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A Feature Review of
Lean on Me: Finding Intentional, Vulnerable and Consistent Community
Anne Marie Miller
Paperback: Thomas Nelson, 2014
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Reviewed by Sarah Winfrey
At its most basic, Anne Marie Miller’s Lean On Me is a book about friendship. It’s about making friends and keeping them, about accepting the places in ourselves that need to be friended and learning to make connections that go beyond passing the time of day. On a deeper level, though, Lean On Me is about the significant ways other people can help us, hold us, lead us, and change us, and its about learning to let them do that.
Our culture focuses on independence, where being strong looks most like taking care of yourself and handling yourself without needing to rely on other people. Even in the Church, people who request a lot of support are considered “needy” and we are trained to be wary of how much energy we offer them. And heaven forbid we become one of them, seemingly unable to function normally without the help of others.
Lean On Me works to turn this culture of independence on its head. While the book does not advocate becoming highly dependent on other people, at least not for extended and undefined periods of time, it does set forth a view of Christian community where lives are interconnected, and where we can, when we need to, surround ourselves with people who help us function.
Miller had not thought much about community until her marriage dissolved. She had always considered herself good at relationships and authenticity, especially because part of her work as a writer called for her to travel the country talking about some hard things that had been the topic of one of her books. However, her marriage did not have the deep roots she thought it did and, as it turned out, neither did her engagement with other people.
When she divorced, it wasn’t only her heart that broke, but the rest of her life splintered, too. She tried to move across the country to get away from it all, hoping that time and distance would heal what had fallen apart. Instead, the move unmoored her even further. Knowing that she was not functioning well, she began to ask for help. First one friend, then a whole team of people, surrounded her.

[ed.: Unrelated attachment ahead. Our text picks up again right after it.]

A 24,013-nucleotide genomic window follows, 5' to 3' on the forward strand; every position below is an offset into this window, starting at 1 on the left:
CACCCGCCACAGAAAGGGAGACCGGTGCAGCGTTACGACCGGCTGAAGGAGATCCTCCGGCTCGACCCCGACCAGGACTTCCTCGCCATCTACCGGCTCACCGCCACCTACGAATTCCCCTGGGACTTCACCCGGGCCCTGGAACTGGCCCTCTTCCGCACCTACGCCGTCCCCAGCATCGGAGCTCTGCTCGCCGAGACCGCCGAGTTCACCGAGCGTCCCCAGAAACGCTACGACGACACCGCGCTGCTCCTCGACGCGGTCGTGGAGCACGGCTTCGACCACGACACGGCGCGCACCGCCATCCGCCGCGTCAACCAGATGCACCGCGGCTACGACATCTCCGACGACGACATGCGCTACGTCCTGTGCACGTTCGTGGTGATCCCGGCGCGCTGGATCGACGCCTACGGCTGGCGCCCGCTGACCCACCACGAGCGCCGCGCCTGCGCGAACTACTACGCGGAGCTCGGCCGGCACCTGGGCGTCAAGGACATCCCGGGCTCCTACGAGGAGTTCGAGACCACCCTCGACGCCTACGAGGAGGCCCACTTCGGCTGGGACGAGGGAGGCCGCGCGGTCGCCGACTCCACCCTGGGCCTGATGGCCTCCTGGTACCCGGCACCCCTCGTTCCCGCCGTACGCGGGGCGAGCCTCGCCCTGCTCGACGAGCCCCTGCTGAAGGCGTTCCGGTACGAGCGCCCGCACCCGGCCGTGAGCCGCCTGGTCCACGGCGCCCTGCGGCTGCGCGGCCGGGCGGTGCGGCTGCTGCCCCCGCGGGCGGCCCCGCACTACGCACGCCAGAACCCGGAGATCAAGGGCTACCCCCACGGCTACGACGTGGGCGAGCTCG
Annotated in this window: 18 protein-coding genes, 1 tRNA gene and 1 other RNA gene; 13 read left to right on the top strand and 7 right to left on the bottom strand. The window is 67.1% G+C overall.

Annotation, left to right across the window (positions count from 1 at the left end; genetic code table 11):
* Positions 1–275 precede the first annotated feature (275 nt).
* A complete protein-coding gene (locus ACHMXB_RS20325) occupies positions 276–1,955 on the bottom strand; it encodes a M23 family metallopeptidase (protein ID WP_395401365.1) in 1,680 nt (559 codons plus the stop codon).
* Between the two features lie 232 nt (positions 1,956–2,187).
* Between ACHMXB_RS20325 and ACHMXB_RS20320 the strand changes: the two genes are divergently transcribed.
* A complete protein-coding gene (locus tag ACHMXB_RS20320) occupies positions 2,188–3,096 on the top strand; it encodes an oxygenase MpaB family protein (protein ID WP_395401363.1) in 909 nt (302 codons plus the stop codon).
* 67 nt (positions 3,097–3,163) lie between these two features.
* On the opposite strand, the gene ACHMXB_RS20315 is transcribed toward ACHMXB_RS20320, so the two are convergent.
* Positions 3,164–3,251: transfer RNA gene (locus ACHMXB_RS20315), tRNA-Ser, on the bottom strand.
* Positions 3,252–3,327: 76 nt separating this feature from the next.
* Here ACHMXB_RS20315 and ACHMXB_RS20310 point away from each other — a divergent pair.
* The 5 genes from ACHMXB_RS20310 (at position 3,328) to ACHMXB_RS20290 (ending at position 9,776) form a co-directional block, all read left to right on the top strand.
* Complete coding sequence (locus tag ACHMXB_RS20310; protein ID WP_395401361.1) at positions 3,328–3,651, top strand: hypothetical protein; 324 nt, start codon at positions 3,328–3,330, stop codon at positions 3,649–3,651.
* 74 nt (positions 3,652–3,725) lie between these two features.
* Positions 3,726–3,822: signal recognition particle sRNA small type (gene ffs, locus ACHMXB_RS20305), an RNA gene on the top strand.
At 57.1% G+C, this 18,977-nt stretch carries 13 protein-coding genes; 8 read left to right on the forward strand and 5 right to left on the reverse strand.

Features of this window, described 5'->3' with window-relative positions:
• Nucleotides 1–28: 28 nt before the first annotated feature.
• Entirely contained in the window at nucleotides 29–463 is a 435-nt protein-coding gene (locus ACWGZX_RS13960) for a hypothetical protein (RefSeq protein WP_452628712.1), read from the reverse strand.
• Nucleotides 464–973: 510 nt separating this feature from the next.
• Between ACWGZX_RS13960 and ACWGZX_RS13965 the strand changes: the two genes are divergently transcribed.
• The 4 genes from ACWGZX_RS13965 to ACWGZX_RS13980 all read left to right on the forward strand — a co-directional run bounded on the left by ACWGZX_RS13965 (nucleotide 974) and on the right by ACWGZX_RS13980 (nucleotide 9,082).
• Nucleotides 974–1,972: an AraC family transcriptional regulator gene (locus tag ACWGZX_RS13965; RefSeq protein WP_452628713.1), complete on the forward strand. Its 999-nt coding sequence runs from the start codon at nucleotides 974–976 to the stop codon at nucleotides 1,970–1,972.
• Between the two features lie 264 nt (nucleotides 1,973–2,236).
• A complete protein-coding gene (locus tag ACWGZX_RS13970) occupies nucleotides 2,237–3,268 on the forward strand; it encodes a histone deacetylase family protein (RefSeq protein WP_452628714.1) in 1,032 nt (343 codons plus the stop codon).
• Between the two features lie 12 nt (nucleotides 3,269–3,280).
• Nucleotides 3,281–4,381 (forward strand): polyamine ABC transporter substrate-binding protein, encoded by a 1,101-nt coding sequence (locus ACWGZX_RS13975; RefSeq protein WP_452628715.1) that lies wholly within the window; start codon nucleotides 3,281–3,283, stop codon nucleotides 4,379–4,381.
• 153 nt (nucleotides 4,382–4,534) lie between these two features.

She took a bold step when she emailed several people, asking them to meet her in wounded places she now knew to be deep. Her simple request asked a lot of them: to invest 18 months in offering her guidance and intentional relationship. In return, she promised to open her entire life to them and to heed their counsel in all areas: spiritual, emotional, physical, and even financial.
Miller calls this her surrender and, indeed, she surrendered her ability to be independent to this group of people. But she also surrendered her desire for independence and her pride in her ability to care for herself, by herself. She realized that many of us need to “rewire our thinking to recognize that needing another person . . . only strengthens us.” (50) This surrender proved particularly difficult for Miller: she moved back home because that was what her team decided she should do and, later, she did not leave to pursue further education until they agreed on the timing.
With her email, Miller hurled herself into the intentional and vulnerable community that many of us crave but few of us actually know how to find. Because this kind of community and dependence were foreign to Miller, the transition was hard. She embraced her commitment, though, and she continued to allow herself to lose control and move into vulnerability when she would have preferred to remain isolated.
Living in this particular type of intentional and vulnerable community changed Miller’s life. She experienced deep healing not only in the issues related to her marriage and divorce, but in places where she had thought healing might never come. As the healing did come, Miller realized over and over again just how much she needed the people who had chosen to surround her. She could not have come to a healthy place on her own.